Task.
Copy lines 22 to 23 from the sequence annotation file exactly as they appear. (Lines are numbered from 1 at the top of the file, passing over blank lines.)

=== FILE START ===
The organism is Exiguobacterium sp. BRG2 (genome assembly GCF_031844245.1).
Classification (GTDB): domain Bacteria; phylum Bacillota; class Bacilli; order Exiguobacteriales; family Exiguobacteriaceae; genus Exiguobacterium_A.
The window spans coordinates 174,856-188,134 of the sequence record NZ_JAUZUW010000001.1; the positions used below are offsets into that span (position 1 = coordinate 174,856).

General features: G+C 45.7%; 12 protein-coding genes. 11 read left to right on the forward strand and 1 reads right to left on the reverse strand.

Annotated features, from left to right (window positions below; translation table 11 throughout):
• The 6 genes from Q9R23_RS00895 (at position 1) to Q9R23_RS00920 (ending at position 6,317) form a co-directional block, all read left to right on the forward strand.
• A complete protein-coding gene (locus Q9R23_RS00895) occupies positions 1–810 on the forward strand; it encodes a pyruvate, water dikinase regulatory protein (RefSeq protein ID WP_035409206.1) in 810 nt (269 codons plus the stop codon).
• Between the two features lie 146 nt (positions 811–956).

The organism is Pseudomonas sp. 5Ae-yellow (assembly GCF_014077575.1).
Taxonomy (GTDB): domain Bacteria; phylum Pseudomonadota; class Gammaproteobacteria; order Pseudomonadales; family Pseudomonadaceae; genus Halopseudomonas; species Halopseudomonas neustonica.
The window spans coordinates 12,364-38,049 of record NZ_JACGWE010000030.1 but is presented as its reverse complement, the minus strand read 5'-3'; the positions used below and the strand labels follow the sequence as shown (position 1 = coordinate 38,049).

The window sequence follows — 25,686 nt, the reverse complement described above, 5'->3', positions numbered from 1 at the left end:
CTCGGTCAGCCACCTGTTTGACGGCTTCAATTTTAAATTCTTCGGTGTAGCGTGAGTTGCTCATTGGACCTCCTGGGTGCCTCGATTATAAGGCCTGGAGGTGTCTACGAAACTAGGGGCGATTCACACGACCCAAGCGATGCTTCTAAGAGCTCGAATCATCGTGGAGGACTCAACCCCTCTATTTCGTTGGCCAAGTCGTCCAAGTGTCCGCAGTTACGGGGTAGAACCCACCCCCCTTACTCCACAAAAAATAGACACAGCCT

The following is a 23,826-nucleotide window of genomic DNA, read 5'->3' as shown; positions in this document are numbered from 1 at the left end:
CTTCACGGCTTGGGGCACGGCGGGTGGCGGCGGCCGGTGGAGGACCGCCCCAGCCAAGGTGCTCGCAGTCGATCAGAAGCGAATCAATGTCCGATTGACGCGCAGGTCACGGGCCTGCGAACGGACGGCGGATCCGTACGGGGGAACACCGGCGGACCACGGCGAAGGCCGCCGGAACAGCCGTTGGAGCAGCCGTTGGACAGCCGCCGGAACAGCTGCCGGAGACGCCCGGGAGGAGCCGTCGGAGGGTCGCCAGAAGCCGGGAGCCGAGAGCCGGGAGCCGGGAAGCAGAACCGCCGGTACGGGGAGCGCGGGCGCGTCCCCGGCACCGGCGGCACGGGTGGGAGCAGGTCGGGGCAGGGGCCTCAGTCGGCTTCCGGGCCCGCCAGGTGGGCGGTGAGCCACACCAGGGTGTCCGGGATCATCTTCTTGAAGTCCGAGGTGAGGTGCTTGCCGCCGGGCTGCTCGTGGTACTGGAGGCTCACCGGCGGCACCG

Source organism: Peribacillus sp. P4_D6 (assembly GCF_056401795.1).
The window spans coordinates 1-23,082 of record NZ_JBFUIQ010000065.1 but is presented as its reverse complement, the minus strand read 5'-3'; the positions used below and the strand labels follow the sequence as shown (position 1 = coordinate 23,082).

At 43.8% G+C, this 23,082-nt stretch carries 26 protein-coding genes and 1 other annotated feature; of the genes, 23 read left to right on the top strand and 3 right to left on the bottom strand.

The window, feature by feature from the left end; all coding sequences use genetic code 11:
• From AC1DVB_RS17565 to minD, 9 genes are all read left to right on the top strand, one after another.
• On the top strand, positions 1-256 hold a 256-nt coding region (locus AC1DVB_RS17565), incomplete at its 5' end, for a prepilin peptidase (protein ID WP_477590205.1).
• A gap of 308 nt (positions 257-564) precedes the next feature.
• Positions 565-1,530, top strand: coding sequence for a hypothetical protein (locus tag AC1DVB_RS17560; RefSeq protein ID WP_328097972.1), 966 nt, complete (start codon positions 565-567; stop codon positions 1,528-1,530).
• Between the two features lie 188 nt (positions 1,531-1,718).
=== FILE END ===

• A gap of 308 nt (positions 257-564) precedes the next feature.
• Positions 565-1,530, top strand: coding sequence for a hypothetical protein (locus tag AC1DVB_RS17560; RefSeq protein ID WP_328097972.1), 966 nt, complete (start codon positions 565-567; stop codon positions 1,528-1,530).